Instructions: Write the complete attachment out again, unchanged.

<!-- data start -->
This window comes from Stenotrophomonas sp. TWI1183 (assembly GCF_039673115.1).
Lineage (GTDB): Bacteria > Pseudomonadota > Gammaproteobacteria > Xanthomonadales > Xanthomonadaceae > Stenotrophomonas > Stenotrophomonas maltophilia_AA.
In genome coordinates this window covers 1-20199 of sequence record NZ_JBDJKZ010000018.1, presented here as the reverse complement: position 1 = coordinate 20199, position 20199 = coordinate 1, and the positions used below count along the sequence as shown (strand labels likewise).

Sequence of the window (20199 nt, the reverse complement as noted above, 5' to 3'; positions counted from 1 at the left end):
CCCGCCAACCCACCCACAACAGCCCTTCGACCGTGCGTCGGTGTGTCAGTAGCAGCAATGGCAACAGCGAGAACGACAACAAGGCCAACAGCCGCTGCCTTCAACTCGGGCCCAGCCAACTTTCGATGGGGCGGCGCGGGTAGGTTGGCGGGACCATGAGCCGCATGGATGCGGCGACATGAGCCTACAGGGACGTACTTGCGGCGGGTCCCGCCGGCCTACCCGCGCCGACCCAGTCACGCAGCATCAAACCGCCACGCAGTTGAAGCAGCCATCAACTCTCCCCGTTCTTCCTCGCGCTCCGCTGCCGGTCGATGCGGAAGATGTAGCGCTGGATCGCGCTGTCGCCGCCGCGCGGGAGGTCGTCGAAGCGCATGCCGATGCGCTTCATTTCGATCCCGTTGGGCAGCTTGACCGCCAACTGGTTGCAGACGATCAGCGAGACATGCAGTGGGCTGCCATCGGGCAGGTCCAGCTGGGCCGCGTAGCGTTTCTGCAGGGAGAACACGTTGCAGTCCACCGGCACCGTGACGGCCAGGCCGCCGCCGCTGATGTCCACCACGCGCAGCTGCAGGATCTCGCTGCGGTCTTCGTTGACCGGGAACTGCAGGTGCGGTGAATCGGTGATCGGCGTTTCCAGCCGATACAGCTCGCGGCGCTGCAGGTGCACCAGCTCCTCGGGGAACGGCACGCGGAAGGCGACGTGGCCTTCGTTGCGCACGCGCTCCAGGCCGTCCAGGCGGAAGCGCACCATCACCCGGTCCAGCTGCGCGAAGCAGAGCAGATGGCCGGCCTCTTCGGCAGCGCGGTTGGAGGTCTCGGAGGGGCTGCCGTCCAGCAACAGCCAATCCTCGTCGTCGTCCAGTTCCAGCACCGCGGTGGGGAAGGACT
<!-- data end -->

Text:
This window comes from Stenotrophomonas sp. TWI1183 (assembly GCF_039673115.1).
Lineage (GTDB): Bacteria > Pseudomonadota > Gammaproteobacteria > Xanthomonadales > Xanthomonadaceae > Stenotrophomonas > Stenotrophomonas maltophilia_AA.
In genome coordinates this window covers 1-20199 of sequence record NZ_JBDJKZ010000018.1, presented here as the reverse complement: position 1 = coordinate 20199, position 20199 = coordinate 1, and the positions used below count along the sequence as shown (strand labels likewise).

Sequence of the window (20199 nt, the reverse complement as noted above, 5' to 3'; positions counted from 1 at the left end):
CCCGCCAACCCACCCACAACAGCCCTTCGACCGTGCGTCGGTGTGTCAGTAGCAGCAATGGCAACAGCGAGAACGACAACAAGGCCAACAGCCGCTGCCTTCAACTCGGGCCCAGCCAACTTTCGATGGGGCGGCGCGGGTAGGTTGGCGGGACCATGAGCCGCATGGATGCGGCGACATGAGCCTACAGGGACGTACTTGCGGCGGGTCCCGCCGGCCTACCCGCGCCGACCCAGTCACGCAGCATCAAACCGCCACGCAGTTGAAGCAGCCATCAACTCTCCCCGTTCTTCCTCGCGCTCCGCTGCCGGTCGATGCGGAAGATGTAGCGCTGGATCGCGCTGTCGCCGCCGCGCGGGAGGTCGTCGAAGCGCATGCCGATGCGCTTCATTTCGATCCCGTTGGGCAGCTTGACCGCCAACTGGTTGCAGACGATCAGCGAGACATGCAGTGGGCTGCCATCGGGCAGGTCCAGCTGGGCCGCGTAGCGTTTCTGCAGGGAGAACACGTTGCAGTCCACCGGCACCGTGACGGCCAGGCCGCCGCCGCTGATGTCCACCACGCGCAGCTGCAGGATCTCGCTGCGGTCTTCGTTGACCGGGAACTGCAGGTGCGGTGAATCGGTGATCGGCGTTTCCAGCCGATACAGCTCGCGGCGCTGCAGGTGCACCAGCTCCTCGGGGAACGGCACGCGGAAGGCGACGTGGCCTTCGTTGCGCACGCGCTCCAGGCCGTCCAGGCGGAAGCGCACCATCACCCGGTCCAGCTGCGCGAAGCAGAGCAGATGGCCGGCCTCTTCGGCAGCGCGGTTGGAGGTCTCGGAGGGGCTGCCGTCCAGCAACAGCCAATCCTCGTCGTCGTCCAGTTCCAGCACCGCGGTGGGGAAGGACT